What went wrong with the MD-80 aircraft?

Stranded passengers at O'Hare in April 2008.
On April 8, 9 and 10, 2008, more than 100,000 people were stranded in airports throughout the United States, including Chicago-O'Hare Airport. For images of aircraft, see our airplane image gallery.
AP Photo/Paul Beaty

"Shoot me now," requested one traveler stuck at Chicago-O'Hare Airport in April 2008 [source: CBC]. This passenger, like an estimated 100,000 others spread across the United States, found herself stranded because of flights canceled by American Airlines on April 8, 9 and 10, 2008 [source: Los Angeles Times].

Airplane Image Gallery

­American Airlines (AA) grounded its entire fleet of Boeing-manufactured MD-80 aircraft, a total of around 300 planes [source: Aviation]. As a result, as many as 2,500 flights were canceled by the airline [source: CNN]. As the number of stranded passengers began to grow, AA scrambled to make other accommodations for them. Some were packed aboard other air carriers' flights at American's expense. Others were reimbursed for the lodging they'd paid for after being stuck at the airport. Still others were given meals or vouchers for food [source: AA]. At one point at O'Hare Airport, AA ticket agents served waiting passengers juice and cookies [source: NPR].


Business analysts Thomson Financial estimated that the total loss of revenue from the canceled flights could reach $300 million [source: CNN]. From April 8 to April 9, 2008, shares in American's parent company, AMR, dropped 10 percent in value [source: AP] (although they curiously rose 5 percent on April 10 [source: Forbes]).Taking into consideration angry customers, bad publicity, lost revenue and expended capital, it would be fair to say the cancellations were a financial bloodletting for the airline.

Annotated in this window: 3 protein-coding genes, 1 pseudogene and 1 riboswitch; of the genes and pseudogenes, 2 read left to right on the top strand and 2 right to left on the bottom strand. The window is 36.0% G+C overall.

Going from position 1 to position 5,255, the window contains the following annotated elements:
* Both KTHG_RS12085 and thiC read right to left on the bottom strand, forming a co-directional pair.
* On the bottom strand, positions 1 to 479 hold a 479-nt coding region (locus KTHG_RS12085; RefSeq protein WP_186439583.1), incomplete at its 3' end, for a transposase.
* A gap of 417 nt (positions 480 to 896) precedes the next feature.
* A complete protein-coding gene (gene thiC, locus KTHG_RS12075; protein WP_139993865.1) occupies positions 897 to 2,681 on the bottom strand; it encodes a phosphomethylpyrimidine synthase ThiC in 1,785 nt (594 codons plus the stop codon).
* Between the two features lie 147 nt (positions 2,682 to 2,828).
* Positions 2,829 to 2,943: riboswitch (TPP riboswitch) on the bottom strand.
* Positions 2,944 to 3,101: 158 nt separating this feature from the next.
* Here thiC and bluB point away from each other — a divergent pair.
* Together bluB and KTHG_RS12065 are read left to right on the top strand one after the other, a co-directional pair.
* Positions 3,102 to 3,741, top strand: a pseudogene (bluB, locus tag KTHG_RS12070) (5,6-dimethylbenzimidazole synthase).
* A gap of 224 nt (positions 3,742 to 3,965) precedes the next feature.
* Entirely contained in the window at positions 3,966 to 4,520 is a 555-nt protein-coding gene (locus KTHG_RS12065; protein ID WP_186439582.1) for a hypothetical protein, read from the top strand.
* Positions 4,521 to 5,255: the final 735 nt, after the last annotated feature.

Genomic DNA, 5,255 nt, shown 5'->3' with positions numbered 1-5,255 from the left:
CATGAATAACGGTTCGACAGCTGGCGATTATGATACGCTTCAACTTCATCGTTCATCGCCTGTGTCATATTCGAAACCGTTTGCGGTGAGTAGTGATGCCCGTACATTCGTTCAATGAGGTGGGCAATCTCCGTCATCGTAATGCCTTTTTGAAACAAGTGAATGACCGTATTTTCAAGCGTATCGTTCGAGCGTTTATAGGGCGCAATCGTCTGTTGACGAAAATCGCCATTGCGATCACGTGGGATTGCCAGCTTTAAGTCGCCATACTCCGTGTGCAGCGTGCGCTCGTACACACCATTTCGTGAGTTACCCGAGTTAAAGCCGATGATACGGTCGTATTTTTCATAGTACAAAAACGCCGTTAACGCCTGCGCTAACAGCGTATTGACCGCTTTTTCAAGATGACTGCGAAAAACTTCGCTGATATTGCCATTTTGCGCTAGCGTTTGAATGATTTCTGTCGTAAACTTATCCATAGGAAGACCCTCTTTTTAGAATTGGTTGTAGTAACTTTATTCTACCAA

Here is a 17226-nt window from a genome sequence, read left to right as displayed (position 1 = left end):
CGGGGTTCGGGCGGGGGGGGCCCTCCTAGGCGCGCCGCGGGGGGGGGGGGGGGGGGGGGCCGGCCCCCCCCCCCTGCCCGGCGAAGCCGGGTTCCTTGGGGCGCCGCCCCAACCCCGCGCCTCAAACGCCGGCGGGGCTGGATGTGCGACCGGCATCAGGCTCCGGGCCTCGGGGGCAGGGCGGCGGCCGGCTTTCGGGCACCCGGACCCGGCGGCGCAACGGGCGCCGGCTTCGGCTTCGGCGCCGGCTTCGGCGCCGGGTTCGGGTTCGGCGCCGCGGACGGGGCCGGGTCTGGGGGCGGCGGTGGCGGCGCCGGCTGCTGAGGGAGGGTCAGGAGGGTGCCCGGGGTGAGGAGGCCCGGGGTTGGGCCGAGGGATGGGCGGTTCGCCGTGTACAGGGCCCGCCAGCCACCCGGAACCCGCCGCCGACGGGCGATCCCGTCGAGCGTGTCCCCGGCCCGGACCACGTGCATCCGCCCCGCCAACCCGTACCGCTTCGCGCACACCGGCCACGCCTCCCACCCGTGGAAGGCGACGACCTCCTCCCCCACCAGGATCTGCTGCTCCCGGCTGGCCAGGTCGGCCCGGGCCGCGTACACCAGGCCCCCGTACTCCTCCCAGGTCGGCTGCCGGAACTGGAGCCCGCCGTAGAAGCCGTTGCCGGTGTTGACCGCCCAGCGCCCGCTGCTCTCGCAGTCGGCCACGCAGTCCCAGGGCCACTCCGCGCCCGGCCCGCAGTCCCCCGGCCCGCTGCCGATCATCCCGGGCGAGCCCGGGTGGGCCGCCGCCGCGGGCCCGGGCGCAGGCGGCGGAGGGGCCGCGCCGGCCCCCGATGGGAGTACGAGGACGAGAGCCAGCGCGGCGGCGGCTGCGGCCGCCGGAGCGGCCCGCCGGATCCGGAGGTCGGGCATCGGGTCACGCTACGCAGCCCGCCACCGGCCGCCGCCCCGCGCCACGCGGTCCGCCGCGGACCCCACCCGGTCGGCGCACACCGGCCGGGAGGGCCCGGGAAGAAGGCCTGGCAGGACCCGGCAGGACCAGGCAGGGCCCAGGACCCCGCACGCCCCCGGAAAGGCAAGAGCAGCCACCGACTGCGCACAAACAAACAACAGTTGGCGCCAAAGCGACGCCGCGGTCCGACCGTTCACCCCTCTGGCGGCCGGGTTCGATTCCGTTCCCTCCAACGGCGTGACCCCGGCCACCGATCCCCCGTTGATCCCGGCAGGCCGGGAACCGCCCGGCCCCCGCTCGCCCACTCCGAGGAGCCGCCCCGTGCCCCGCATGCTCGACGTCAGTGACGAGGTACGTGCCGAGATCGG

The mass cancellations came amid a cascade of other headaches for the airline industry. With the U.S. economy weakening, airlines attracted fewer passengers [source: IHT]. The problematic opening of the Terminal 5 at London's Heathrow Airport impacted international flights [source: BBC]. Prices for aircraft fuel were on the rise [source: New York Times]. And in the U.S. Congress, elected officials investigated accusations that the Federal Aviation Administration and the airlines had too close of a relationship [source: USA Today].

But what exactly caused more than 100,000 passengers to become stranded at airports around the United States and elsewhere in early April 2008? Find out what's wrong with the MD-80 on the next page.


MD-80 Wiring

Boeing MD-80
A Boeing MD-80 commercial aircraft
Getty Images

As it turns out, the American Airlines cancellations that began on April 8, 2008, are directly related to a March 2008 incident with an entirely different airline. On March 6, the Federal Aviation Administration (FAA) levied a record $10.2 million fine against Southwest Airlines for allowing 47 of its Boeing 737 aircraft to remain in operation without proper inspections [source: Bloomberg].